The abundance and composition of seagrasses and other underwater vegetation can be quantified quickly and non-destructively on scales of m to 10s of m by measuring cover and composition of species within replicated quadrats. These measurements can then be used to scale up to the ecosystem level by connecting to measures of seagrass meadow area and extent using aerial drone or satellite imagery, which often cannot distinguish between different species on the ground. Quadrats also provide the opportunity to observe other local-scale processes that operate within beds, such as the presence of macroinvertebrates and grazing impacts by macroherbivores (e.g., manatees, sea turtles).
- Percent cover of each species (in 5% bins of 0.25 m2)
- Macroinvertebrate abundance (number 0.25 m-2) and approximate size (cm)
- Grazing scars (present/absent)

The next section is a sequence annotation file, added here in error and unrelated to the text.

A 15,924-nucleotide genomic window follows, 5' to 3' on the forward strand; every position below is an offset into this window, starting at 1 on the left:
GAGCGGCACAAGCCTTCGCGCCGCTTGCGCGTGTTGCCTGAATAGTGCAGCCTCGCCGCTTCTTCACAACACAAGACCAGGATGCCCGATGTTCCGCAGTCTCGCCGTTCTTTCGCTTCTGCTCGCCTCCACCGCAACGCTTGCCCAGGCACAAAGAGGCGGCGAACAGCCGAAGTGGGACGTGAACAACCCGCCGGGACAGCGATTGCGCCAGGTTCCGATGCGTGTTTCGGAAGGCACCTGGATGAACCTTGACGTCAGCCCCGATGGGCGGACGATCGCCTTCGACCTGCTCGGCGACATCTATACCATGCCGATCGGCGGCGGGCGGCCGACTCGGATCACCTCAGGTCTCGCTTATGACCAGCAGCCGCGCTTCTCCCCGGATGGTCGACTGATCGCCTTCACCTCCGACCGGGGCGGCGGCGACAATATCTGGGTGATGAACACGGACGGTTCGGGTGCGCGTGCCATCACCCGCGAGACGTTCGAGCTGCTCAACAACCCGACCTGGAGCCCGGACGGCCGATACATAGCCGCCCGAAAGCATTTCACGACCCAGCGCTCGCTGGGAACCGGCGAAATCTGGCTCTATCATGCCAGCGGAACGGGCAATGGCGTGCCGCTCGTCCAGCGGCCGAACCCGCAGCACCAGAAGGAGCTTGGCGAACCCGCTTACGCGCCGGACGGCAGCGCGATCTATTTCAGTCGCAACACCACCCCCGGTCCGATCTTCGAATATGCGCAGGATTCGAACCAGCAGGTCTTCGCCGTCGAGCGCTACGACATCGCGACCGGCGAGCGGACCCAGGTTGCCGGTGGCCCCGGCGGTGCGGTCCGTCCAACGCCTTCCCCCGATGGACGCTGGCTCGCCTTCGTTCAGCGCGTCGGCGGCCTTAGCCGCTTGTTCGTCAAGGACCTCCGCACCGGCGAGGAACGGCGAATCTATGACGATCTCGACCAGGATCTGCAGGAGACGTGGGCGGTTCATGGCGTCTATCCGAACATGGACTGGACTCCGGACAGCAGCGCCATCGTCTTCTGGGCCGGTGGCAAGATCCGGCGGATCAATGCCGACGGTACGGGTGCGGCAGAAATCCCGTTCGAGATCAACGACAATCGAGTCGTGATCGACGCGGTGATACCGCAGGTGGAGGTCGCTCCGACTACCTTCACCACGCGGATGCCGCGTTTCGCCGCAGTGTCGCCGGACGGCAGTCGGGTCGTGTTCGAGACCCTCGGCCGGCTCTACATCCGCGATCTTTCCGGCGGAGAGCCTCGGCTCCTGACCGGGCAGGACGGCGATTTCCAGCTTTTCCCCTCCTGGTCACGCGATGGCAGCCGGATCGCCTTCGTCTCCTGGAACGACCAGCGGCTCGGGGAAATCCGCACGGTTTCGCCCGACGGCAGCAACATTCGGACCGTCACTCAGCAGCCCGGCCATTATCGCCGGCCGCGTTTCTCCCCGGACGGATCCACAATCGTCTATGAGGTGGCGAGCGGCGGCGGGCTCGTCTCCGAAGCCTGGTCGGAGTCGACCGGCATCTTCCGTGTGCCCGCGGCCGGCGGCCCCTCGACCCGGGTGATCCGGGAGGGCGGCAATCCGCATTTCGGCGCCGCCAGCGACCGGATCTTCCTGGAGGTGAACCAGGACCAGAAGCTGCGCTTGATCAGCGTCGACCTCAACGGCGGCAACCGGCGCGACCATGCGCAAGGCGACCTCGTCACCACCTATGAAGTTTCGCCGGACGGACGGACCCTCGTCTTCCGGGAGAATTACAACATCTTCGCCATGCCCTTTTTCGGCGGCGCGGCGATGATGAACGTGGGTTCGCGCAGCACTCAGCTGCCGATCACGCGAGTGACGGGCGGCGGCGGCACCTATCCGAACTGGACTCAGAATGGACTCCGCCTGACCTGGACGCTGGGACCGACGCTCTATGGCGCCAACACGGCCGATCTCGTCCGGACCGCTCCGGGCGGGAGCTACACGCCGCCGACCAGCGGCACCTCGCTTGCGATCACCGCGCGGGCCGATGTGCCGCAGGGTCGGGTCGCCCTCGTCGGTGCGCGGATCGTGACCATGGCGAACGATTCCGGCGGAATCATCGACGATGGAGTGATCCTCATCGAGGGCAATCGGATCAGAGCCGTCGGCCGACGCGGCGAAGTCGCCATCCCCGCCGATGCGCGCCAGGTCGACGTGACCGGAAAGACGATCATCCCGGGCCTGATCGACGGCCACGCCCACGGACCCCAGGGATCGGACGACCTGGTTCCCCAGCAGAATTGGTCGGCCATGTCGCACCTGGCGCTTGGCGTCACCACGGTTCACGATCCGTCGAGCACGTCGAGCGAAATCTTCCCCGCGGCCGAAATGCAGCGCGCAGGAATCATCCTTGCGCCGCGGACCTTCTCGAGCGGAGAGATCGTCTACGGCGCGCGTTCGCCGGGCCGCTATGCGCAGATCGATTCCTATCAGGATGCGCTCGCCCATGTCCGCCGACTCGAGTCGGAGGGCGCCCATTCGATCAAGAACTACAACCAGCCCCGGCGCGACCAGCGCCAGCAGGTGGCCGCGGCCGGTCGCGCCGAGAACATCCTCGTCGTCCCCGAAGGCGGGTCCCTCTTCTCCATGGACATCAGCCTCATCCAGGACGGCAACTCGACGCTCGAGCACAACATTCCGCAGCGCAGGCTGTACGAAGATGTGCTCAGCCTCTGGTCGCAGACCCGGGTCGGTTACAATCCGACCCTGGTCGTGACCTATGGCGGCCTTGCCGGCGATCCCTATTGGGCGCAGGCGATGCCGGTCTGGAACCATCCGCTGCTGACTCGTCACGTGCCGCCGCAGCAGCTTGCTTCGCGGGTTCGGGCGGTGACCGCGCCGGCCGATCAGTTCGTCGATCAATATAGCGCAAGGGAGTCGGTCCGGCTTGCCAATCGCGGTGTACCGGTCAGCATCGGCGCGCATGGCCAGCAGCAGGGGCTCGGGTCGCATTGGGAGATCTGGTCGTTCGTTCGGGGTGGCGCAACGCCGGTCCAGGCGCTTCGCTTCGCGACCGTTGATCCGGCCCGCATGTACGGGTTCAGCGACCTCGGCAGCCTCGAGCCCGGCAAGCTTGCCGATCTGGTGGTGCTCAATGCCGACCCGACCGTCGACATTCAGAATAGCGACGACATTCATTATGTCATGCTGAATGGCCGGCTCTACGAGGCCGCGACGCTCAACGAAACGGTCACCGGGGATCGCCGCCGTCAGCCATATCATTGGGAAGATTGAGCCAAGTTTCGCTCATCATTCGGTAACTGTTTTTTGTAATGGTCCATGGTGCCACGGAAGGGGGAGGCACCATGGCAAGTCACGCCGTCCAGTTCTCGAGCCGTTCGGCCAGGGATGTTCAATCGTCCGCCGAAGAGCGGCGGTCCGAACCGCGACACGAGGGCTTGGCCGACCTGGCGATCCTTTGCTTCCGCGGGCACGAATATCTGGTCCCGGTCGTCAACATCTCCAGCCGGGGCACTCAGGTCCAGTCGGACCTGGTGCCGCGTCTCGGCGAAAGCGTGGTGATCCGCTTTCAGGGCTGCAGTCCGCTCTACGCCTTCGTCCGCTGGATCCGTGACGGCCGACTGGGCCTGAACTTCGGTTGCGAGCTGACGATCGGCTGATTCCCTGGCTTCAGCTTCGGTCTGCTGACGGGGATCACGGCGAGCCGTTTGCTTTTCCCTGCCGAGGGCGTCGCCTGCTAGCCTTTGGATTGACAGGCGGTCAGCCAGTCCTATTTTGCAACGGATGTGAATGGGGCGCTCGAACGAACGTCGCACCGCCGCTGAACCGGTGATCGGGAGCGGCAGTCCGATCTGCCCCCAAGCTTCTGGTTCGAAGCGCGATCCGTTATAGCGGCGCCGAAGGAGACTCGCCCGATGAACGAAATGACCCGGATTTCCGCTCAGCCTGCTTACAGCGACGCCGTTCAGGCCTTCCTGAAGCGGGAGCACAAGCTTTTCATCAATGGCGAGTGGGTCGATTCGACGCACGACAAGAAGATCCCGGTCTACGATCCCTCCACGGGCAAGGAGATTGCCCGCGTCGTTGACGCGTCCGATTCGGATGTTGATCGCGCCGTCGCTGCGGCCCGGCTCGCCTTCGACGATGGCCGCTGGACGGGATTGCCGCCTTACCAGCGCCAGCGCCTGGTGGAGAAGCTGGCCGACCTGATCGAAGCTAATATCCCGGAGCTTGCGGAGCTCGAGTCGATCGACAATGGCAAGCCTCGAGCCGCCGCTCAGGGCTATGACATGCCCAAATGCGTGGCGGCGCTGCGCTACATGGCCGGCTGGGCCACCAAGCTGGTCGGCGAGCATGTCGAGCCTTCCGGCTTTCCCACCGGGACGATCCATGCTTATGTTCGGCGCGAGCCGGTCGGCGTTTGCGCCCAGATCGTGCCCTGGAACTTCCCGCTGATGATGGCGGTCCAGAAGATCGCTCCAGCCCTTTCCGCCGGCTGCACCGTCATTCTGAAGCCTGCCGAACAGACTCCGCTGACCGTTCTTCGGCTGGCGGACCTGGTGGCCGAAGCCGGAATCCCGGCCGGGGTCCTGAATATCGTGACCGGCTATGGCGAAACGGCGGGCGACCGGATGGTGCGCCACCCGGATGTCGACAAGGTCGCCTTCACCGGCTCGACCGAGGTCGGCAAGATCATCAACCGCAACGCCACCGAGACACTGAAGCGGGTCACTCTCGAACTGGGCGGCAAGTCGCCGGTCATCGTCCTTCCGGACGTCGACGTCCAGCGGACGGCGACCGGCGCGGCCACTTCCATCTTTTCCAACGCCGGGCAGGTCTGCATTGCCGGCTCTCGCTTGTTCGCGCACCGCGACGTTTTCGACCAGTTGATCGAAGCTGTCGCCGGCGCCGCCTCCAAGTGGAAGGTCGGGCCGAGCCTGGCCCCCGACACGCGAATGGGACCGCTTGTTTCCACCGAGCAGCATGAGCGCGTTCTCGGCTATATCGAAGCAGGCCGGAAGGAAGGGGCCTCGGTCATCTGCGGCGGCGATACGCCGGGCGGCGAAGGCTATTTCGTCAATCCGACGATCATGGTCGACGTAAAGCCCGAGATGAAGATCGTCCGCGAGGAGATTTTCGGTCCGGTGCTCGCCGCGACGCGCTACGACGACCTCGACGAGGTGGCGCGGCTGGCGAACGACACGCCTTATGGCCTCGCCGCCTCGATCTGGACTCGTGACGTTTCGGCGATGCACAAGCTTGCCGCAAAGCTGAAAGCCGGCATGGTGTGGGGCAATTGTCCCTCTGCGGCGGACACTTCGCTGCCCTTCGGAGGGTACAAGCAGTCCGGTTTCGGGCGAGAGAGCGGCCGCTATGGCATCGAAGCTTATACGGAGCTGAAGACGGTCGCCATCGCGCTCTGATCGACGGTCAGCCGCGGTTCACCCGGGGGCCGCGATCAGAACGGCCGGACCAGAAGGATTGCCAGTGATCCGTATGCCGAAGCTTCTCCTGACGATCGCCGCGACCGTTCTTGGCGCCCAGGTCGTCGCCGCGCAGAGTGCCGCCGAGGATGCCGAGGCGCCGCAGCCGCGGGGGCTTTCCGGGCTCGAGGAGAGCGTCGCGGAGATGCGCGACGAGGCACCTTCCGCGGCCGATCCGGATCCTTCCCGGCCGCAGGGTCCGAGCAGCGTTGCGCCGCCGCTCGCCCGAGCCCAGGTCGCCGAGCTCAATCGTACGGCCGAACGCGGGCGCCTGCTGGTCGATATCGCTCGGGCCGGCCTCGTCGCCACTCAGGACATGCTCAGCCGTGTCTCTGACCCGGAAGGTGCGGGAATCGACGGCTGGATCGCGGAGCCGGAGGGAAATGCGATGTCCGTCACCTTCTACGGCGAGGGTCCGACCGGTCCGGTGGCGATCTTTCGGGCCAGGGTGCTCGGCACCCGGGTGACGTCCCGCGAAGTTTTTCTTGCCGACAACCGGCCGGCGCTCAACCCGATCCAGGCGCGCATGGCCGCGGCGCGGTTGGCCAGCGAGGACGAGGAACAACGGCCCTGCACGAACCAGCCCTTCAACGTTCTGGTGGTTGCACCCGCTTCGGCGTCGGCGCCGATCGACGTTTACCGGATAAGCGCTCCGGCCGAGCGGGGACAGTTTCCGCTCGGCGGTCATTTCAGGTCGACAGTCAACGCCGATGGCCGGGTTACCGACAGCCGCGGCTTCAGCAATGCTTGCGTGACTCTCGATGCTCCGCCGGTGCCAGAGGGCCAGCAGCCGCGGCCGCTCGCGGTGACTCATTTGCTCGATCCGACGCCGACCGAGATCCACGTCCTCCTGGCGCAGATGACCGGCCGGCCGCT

- Shoot density (number 0.0625 m-2)
McKenzie, L.J., Campbell, S.J. & Roder, C.A. (2003) Seagrass-Watch: Manual for Mapping & Monitoring Seagrass Resources by Community (citizen) volunteers. 2nd Edition.
Richardson, J. P., Lefcheck, J. S., & Orth, R. J. (2018). Warming temperatures alter the relative abundance and distribution of two co-occurring foundational seagrasses in Chesapeake Bay, USA. Marine Ecology Progress Series, 599, 65-74.
Short, F.T., McKenzie, L.J., Coles, R.G., Vidler, K.P., Gaeckle, J.L. (2006) SeagrassNet Manual for Scientific Monitoring of Seagrass Habitat, Worldwide edition. University of New Hampshire Publication.